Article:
MIchael McDonald, “I Keep Forgettin’ (Every Time You’re Near)” (1982)
And as long as we’re talking “Attention” — the nocturnal, cruise-tempo jam that gave Michael McDonald his first solo smash outside of the Doobie Brothers has been resurrected many times in pop history, most notably by Warren G. and Nate Dogg for their ’94 G-funk smash “Regulate.” It’s not sampled or interpolated so directly by Voicenotes‘ smash advance single, but the vibe is an unmistakable lift: It’s got the same gently foreboding synths — the sonic equivalent of Porsche headlights striking the foggy night — as well as the same steady bass rumble, and even the same general lyrical theme, of an ex who just won’t let the singer’s broken heart mend.
Hall & Oates, “Private Eyes” (1982)
Take your pick of Hall & Oates jams, really, since Puth’s “Slow It Down” was actually co-written with the Rock and Roll Hall of Fame duo — a match made in era-spanning, blue-eyed soul heaven. Early-’80s chart-topper “Private Eyes” is the song that best seems to strike the Voicenotes tone of choice, with its mid-tempo saunter and generally accusatory lyrics (“You play with words, you play with love… you can twist it around, baby, that ain’t enough”). Puth is no doubt a “Rich Girl” fan as well — you’re almost surprised when “LA Girls” manages to avoid making a reference to “the old man’s money.”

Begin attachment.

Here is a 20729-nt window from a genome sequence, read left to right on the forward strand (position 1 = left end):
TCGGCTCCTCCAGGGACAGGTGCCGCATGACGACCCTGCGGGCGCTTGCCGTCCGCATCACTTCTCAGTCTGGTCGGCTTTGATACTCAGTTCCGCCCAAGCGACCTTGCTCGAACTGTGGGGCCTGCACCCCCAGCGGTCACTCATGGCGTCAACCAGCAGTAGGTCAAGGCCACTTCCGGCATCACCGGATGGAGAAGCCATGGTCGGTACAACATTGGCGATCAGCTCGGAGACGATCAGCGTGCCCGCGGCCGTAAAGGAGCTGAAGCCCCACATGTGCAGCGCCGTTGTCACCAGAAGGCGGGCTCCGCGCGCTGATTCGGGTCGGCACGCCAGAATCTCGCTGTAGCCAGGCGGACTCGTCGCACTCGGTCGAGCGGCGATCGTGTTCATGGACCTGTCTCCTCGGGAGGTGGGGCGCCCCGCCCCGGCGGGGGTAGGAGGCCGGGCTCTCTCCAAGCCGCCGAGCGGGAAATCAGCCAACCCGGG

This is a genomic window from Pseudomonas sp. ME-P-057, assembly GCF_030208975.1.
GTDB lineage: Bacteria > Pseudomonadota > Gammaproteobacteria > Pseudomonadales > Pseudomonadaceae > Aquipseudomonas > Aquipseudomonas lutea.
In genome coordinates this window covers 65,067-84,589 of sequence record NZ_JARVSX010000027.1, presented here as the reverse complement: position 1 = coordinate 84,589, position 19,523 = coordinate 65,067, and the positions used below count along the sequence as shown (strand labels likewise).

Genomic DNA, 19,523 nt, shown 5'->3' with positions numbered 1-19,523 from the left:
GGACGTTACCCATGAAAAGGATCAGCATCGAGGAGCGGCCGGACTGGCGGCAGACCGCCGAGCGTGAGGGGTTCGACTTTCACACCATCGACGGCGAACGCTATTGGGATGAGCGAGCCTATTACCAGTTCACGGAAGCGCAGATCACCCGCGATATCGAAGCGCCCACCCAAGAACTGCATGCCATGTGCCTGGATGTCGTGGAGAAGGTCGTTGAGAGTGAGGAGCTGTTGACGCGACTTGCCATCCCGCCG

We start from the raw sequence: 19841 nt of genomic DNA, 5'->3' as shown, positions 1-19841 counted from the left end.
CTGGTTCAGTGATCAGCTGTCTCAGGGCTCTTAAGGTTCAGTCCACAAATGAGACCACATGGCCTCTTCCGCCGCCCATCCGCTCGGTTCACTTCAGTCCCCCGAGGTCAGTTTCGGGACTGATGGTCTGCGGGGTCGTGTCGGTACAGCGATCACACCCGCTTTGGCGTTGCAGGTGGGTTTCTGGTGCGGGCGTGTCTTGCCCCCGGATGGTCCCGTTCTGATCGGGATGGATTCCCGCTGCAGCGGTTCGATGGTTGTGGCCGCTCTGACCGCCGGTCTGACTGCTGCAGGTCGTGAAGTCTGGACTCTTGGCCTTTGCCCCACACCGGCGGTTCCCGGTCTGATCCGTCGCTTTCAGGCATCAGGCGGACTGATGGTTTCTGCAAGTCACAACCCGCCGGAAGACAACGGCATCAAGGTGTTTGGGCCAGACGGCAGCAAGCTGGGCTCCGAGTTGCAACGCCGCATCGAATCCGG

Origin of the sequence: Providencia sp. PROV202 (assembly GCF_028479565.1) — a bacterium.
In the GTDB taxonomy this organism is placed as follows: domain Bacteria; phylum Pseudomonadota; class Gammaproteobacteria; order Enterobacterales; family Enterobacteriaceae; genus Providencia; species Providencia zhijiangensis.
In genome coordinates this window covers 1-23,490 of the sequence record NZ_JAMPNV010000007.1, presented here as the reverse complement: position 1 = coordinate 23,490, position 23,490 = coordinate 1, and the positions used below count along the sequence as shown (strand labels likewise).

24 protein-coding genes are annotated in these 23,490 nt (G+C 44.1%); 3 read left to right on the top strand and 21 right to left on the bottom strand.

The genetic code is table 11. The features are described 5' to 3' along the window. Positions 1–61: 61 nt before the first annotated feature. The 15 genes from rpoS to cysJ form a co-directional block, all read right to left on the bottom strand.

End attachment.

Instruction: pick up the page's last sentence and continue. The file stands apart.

Robbie Dupree, “Steal Away” (1980)
Perhaps paying tribute to the heyday of his co-writers, Puth nicks the synth riff to Robbie Dupree’s early ’80s smash “Steal Away” for the intro to “Slow It Down.” Or is it actually the Doobie Brothers’ “What a Fool Believes”? Either way, it’s instantly evocative of the Jimmy Carter era with its clipped phrasing and melancholy funk, yacht rock for a landlocked generation.
James Taylor, “Fire & Rain” (1970)
You’re not gonna find many pop albums whose only three guests are each separated by entire generations: Kehlani, Boyz II Men, and soft-rock OG James Taylor, whose mellow singer-songwriter stylings overtake Puth’s own traditional sonic trappings on the duo’s what-the-world-needs-now duet “Change.” As with Hall & Oates, take your pick of JT callbacks here, though the similarly dulcet “Fire & Rain” seems a likely formative number for Puth, with its sentimental meta-wallowing: “I walked out this morning and I wrote down this song/ I just can’t remember who to send it to.”
The Eagles, “Take It to the Limit” (1975)
The weepy strings, angelic backing vocals, and waltzing near-gospel of Voicenotes closer “Through It All” should be recognizable to any student of L.A. soft-rock history as a clear descendent of this show-stopping Eagles ballad — when the music briefly cuts out for Charlie to moan “I’ve been through it all,” you can’t help but expect him to hit you with a “You know I’ve always been a dreamer…” Just disappointing that Puth passes on attempting those signature Randy Meisner high notes at the end; next album, Charlie.